It came down to an esoteric measure that maybe one investor in 100 gives a hoot about.
It didn't have to be like this.
I was interested in insurance, notably Aon (NYSE: MMC), which provide insurance services to large companies. They help large businesses solve major insurance headaches, getting the right policies in effect and handling a lot of back-office details. It's surprisingly big business: Aon and Marsh alone have combined revenue of nearly $25 billion a year.) and Marsh McClendon & Co. (NYSE:
This got my attention. I decided to take a closer look…
Aon is a little smaller in terms of market cap, $16.3 billion to Marsh's $18.4 billion. They have similar valuations, too: Aon trades at 17.5 times net earnings, Marsh at 18.8. Revenue is comparable: $11.2 billion at Aon to Marsh's $11.5 billion.
Marsh seems a little nimbler: It has 9,000 fewer employees than Aon, and, as a consequence, its net margins are higher. Both companies are heavily owned by institutions, with the smart money holding more than 80% of both. Year-to date performance is also nearly identical, as is Aon's and Marsh's five-year return, during which neither beat the S&P.
The balance sheet was the kicker. At the top, Marsh looks great -- it has tons of cash on hand ($1.4 billion to Aon's $286 million). Marsh also carries less goodwill on the books and shoulders only about a third of the total debt that Aon is saddled with.
Down at the bottom of the balance sheet, though, was the tipping point. Since 2008, Marsh has built the net value of its business, as measured by the company's shareholder equity, or net worth, by a meager 2.8%. Aon, meantime, saw its net worth balloon to $8.0 billion from $5.3 billion, a 52% gain.
So I bought a little Aon: I know it wants to outperform Marsh. I can guess it will ultimately see that controlling expenses is the way to do that, but perhaps in the short term, the thinking is that its 9,000 additional employees will give it a competitive advantage. Given its strong No. 2 position, I can accept that line of thinking, and I'm willing to accept a compound annual growth rate in shareholder equity of 15% a year in the meantime, which the company ought to be able to manage if only by paying down debt.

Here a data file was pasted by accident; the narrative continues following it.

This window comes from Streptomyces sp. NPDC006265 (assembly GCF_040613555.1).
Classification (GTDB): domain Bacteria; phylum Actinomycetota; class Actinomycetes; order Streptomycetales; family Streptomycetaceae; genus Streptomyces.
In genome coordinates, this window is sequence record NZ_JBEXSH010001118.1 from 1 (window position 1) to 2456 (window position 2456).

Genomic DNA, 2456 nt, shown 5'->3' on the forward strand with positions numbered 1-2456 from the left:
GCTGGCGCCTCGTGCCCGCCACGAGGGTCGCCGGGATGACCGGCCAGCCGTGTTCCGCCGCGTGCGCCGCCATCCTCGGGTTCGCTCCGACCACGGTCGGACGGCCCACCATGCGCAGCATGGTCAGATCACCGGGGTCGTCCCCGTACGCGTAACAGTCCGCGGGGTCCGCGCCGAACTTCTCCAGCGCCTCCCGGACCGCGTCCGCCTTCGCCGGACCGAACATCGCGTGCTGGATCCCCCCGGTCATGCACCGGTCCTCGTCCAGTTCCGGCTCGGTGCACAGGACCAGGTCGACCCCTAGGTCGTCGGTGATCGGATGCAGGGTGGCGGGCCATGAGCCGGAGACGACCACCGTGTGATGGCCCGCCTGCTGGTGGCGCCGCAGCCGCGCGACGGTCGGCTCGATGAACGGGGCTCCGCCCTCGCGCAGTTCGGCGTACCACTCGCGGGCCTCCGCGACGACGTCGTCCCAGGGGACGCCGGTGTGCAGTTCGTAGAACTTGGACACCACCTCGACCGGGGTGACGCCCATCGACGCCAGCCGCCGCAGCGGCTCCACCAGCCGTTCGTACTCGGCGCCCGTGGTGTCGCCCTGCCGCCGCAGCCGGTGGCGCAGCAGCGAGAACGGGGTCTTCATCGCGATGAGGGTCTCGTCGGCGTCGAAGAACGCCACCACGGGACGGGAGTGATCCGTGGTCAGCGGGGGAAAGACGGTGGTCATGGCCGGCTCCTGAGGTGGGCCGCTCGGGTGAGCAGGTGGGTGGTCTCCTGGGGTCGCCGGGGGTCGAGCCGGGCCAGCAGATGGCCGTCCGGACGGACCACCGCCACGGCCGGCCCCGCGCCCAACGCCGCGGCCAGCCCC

Now, hear me: If you want great returns, don't ever, ever buy a stock like this.
Not even once.
You should never have to look this hard for a reason to buy a stock. If you do, you're always going to be disappointed with the results.
To be honest, I don't expect much out of Aon.
But what about a company that's growing 100% a year?
What about a company with such a great business that it's been able to grow even in the Great Recession?
Listen, those companies are out there.
Right now, as you read this, some very smart people are completely uninterested in the. They've trained their focus instead of bringing about The Next Big Thing.
These are the companies I write about each month in Game-Changing Stocks.
Here's an example:
There's a company that has the potential to take the diesel engine off the highway and relegate it to museums. By building high-efficiency motors that are powered by natural gas, this company is able to deliver the same amount of horsepower that semi-trucks need while emitting almost zero pollution and running at a significantly reduced cost. Best of all, these vehicles -- the engines of our economy -- can be powered by 100% American-produced energy instead of relying on Middle Eastern sources.
Since I recommended this company, are up 42%.
Small security company... Niche technology... Trading at less than five bucks a share. I identified it as the leader in its space and saw the potential for it to lead a revolution in mobile payment technology -- that is, in using your phone like a.
I was right. Wanna know how I know? Because Tim Cook, theof Apple, bought the whole company to make sure that Apple has the best mobile payment technology in the world.
Shares gained more than 200% -- in less than one year.
This is the power of Game-Changing Stocks.
These exciting companies can move the needle on your entire portfolio. Finding them, of course, takes some vision -- some imagination. But I take care of that.
Action to Take --> All you have to do is 1) sit back and let me deliver winners to your inbox, and 2) never act on lackluster advice, and never buy a boring ho-hum stock ever again.
If finding The Next Big Thing interests you, then I encourage you to read my special report, 11 Surprising Investment Predictions for 2012. Some of them have already come true, but there are still ways for investors to . Go here to learn more...